Turning now to FIGS. 2A-2C, a communication flow is provided according to an exemplary embodiment. As illustrated, an incoming call from the PSTN 12 is directed to the customer premise 14, wherein the telephony terminals 24 are associated with a common directory number, DN1. Notably, the service node 34 is configured to direct calls to the terminal adapter 22 over the telephony line when the telephony line is not busy. When the telephony line is busy, the service node 34 will take the necessary measures to have the call routed through the data network 16 to the terminal adapter 22. Regardless of how the call is routed, the terminal adapter 22 will recognize the incoming call via the telephony line or through the data network 16, and ring all of the telephony terminals 24 that are not in use. If a telephony terminal 24 is in use, the terminal adapter 22 will not ring that specific telephony terminal 24 for a subsequent incoming call. The following provides a high-level overview of the basic communications instructions to implement the above functionality.

Initially, an incoming call is routed through the PSTN 12 to the telephony switch 18, wherein the incoming call is directed to a directory number associated with the telephony line, which is terminated at the terminal adapter 22. Accordingly, an Integrated Services User Protocol (ISUP) Initial Address Message (IAM) identifying the directory number for the called party is sent to the telephony switch 18 (step 100). Optionally, the telephony switch 18 is provisioned to initiate contact with the service node 34 for calls directed to the given directory number. As such, an Intelligent Network (IN) Termination Attempt Trigger (TAT) is sent to the service node 34 and will identify the caller and the called party by their respective directory numbers (step 102). The service node 34 will process the information and provide any necessary functions for such an event (step 104). For example, the service node 34 may log the call, determine if any special routing instructions have been provided based on the caller or the called party, or any other desired function established by the service provider or the subscriber. Next, the service node 34 will send a Continue message back to the telephony switch 18 (step 106) to continue processing the incoming call.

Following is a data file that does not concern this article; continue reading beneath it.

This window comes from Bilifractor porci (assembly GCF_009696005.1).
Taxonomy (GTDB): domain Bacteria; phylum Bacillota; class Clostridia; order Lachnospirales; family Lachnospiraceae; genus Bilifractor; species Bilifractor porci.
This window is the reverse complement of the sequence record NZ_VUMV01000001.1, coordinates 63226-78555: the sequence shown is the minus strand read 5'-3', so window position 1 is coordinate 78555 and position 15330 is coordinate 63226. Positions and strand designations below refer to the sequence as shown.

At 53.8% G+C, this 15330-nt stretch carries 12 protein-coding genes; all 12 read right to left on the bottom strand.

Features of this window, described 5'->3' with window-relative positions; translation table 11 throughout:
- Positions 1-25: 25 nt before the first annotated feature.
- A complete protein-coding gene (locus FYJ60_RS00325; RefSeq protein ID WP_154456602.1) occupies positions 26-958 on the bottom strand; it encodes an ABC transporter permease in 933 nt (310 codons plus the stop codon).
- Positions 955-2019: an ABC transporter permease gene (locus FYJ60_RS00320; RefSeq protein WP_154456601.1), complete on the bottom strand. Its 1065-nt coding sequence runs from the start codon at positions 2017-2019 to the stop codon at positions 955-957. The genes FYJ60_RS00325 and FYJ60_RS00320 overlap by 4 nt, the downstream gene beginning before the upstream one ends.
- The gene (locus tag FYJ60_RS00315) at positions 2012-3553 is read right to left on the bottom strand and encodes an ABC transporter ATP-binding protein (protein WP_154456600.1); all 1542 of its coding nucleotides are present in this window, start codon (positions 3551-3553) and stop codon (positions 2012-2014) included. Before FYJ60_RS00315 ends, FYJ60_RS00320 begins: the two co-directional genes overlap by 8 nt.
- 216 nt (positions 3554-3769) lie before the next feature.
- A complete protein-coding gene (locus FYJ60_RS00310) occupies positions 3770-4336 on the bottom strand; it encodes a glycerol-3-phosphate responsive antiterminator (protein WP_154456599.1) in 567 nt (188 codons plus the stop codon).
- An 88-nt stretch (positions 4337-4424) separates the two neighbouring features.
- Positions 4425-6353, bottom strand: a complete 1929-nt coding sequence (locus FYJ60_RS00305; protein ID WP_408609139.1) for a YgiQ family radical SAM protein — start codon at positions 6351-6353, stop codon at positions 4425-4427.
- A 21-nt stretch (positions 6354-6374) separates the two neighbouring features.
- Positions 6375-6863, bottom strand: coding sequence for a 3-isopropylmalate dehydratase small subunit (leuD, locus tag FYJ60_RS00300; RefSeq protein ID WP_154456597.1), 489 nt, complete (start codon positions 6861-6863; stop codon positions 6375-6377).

The telephony switch 18 will then check if the telephony line associated with directory number DN1 is busy (step 108). Assume at this point that there are no ongoing calls via the telephony line or otherwise through the data network 16 to any of the telephony terminals 24(A-D). As such, an IN Termination Resource Available trigger (TRA) message is sent back to the service node 34 indicating that the telephony line is not busy (step 110). The service node 34 will then implement the necessary functions based on that trigger (step 112). In this case, the service node 34 is configured to instruct the telephony switch 18 to terminate the incoming call via the telephony line, since the telephony line is not busy. As such, the service node 34 will send a Continue message back to the telephony switch 18 (step 114). The telephony switch 18 will then take the necessary steps to send a Ringing signal to the terminal adapter 22 via the telephony line (step 116). The terminal adapter 22 will detect the Ringing signal from the telephony switch 18 via the telephony line, and take the necessary steps to ring each of the telephony terminals 24(A-D) (steps 118-124). At this point, each of the telephony terminals 24(A-D) is ringing.